Fund Goal and Approach
The fund seeks to maximize total return while realizing a market level of income consistent with preserving principal and liquidity.To pursue its goal, the fund normally invests at least 80% of its net assets, plus any borrowings for investment purposes, in U.S. dollar and non-U.S. dollar-denominated fixed-income securities of governments and companies located in various countries, including emerging markets. The fund invests principally in bonds, notes (including structured notes), mortgage-related securities, asset-backed securities, floating rate loans (limited to up to 20% of the fund's net assets) and other floating rate securities and Eurodollar and Yankee dollar instruments. The fund generally invests in eight or more countries, but always invests in at least three countries, one of which may be the United States. The fund may invest up to 25% of its assets in emerging markets generally and up to 7% of its net assets in any single emerging market country. At times, the fund may invest a substantial part of its net assets in any one country. The fund will hedge most, but not necessarily all, of its foreign currency exposure to protect the U.S. dollar value of the fund's assets principally by using forward contracts, futures contracts and swap agreements.
The fund normally invests primarily in fixed-income securities rated, at the time of purchase, investment grade (i.e., Baa/BBB or higher) or, if unrated, determined to be of comparable quality by the fund's subadviser. The fund, however, may invest up to 25% of its assets in securities rated, at the time of purchase, below investment grade ("high yield" or "junk" bonds), but not rated lower than B, or, if unrated, determined to be of comparable quality by the fund's subadviser. There are no restrictions on the dollar-weighted average maturity or average effective duration of the fund's portfolio or on the maturities or durations of the individual fixed-income securities the fund may purchase. A bond's maturity is the length of time until the principal must be fully repaid with interest. Average effective portfolio maturity is an average of the maturities of bonds held by the fund directly and the bonds underlying derivative instruments entered into by the fund, if any, adjusted to reflect provisions or market conditions that may cause a bond's principal to be repaid earlier than at its stated maturity. Duration is an indication of an investment's "interest rate risk," or how sensitive a bond or the fund's portfolio may be to changes in interest rates.
The portfolio managers focus on identifying undervalued government bond markets, currencies, sectors and securities and de-emphasize the use of interest rate forecasting. The portfolio managers look for fixed-income securities with the potential for credit upgrades, unique structural characteristics or innovative features. The portfolio managers select securities by using fundamental economic research and quantitative analysis to allocate assets among countries and currencies, and by focusing on sectors and individual securities that appear to be relatively undervalued and actively trading among sectors. The fund does not have any limitations regarding portfolio turnover. The fund may engage in short-term trading to try to achieve its objective and may have portfolio turnover rates in excess of 100%. A portfolio turnover of 100% is equivalent to the fund buying and selling all of the securities in its portfolio once during the course of a year.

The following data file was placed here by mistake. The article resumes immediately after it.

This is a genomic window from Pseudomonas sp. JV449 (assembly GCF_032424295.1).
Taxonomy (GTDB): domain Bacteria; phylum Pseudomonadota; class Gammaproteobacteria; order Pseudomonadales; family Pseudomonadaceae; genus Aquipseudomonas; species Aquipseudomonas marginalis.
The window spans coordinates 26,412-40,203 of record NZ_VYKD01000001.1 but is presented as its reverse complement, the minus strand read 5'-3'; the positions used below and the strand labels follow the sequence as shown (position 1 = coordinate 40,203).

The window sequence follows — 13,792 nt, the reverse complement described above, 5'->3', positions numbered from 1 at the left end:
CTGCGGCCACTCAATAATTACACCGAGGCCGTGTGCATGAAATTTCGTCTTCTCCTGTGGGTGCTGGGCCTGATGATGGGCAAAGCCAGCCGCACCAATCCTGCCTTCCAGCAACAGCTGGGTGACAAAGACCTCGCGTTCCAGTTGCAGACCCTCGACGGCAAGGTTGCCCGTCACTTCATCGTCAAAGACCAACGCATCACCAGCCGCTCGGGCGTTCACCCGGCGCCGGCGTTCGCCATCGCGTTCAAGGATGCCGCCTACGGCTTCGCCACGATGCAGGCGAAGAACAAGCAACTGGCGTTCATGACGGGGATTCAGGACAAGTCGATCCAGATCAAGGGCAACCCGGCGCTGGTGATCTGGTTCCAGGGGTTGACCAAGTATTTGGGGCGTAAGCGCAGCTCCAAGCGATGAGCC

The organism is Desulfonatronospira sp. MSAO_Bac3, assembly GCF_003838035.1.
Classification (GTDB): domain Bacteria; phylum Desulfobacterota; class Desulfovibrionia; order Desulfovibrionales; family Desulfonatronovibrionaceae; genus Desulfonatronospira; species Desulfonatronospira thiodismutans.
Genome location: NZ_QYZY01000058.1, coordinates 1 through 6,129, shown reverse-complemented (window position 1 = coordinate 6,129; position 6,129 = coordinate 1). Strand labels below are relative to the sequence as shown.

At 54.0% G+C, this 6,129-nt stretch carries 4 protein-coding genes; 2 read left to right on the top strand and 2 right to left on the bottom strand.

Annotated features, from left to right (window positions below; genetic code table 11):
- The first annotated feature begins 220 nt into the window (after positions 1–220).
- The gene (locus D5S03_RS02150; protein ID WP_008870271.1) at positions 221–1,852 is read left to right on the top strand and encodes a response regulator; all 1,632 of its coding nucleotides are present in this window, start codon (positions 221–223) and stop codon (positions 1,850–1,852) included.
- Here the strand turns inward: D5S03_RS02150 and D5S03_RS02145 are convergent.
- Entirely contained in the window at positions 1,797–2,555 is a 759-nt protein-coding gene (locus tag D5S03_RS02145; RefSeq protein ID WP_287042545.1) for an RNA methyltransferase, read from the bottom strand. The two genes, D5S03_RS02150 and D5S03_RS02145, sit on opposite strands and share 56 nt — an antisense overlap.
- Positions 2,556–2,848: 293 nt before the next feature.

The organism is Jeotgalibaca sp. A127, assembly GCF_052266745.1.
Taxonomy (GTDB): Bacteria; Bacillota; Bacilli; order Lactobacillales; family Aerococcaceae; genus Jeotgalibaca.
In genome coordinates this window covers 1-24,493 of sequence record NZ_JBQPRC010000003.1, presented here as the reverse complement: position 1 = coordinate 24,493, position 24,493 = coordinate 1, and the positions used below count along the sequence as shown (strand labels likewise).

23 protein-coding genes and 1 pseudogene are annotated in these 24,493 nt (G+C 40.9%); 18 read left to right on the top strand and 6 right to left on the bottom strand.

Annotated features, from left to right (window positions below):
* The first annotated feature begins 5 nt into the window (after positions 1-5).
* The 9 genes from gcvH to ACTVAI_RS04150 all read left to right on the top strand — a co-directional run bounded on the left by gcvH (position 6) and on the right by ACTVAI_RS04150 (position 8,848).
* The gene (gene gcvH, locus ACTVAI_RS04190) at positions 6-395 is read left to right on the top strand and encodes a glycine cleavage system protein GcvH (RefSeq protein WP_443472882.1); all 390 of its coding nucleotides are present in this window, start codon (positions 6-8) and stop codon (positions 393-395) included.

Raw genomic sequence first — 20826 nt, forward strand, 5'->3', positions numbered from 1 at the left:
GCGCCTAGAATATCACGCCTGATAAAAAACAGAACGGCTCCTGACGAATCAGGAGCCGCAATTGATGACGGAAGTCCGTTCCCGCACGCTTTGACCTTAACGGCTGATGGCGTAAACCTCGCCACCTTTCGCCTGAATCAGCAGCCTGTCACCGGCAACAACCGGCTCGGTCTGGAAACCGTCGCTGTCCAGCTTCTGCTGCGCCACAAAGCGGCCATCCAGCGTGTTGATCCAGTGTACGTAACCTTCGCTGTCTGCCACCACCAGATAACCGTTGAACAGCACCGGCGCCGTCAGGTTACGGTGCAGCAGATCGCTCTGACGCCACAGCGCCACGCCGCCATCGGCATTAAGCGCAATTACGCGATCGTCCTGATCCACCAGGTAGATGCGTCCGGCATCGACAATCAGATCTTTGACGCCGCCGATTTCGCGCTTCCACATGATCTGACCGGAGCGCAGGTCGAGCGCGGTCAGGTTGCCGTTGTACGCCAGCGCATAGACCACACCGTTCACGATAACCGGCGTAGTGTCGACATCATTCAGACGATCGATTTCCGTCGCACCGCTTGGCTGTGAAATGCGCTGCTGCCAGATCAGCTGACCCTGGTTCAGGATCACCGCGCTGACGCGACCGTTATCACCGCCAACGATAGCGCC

The fund may, but is not required to, use derivatives, such as options, futures, options on futures, forward contracts and swap agreements, as a substitute for investing directly in an underlying asset, to increase returns, to manage market, foreign currency and/or duration or interest rate risks, or as part of a hedging strategy.
The fund is subject generally to interest rate, credit, liquidity, call, sector, and market risks, to varying degrees, all of which are more fully described in the fund's prospectus.
Interest Rate Risk
Generally, all other factors being equal, bond prices are inversely related to interest-rate changes and rate increases can cause price declines.
High yield bonds are subject to increased credit risk and are considered speculative in terms of the issuer's perceived ability to continue making interest payments on a timely basis and to repay principal upon maturity.
Foreign Investment Risk
Foreign bonds are subject to special risks including exposure to currency fluctuations, changing political and economic conditions, and potentially less liquidity. The fixed income securities of issuers located in emerging markets can be more volatile and less liquid than those of issuers in more mature economies.
Emerging Markets Risk
Emerging markets tend to be more volatile than the markets of more mature economies, and generally have less diverse and less mature economic structures and less stable political systems than those of developed countries.
The use of derivatives involves risks different from, or possibly greater than, the risks associated with investing directly in the underlying assets. Derivatives can be highly volatile, illiquid, and difficult to value and there is the risk that changes in the value of a derivative held by the fund will not correlate with the underlying instruments or the fund's other investments.
Investors should consider the investment objectives, risks, charges, and expenses of the fund carefully before investing. Download a prospectus, or a summary prospectus, if available, that contains this and other information about the fund, and read it carefully before investing.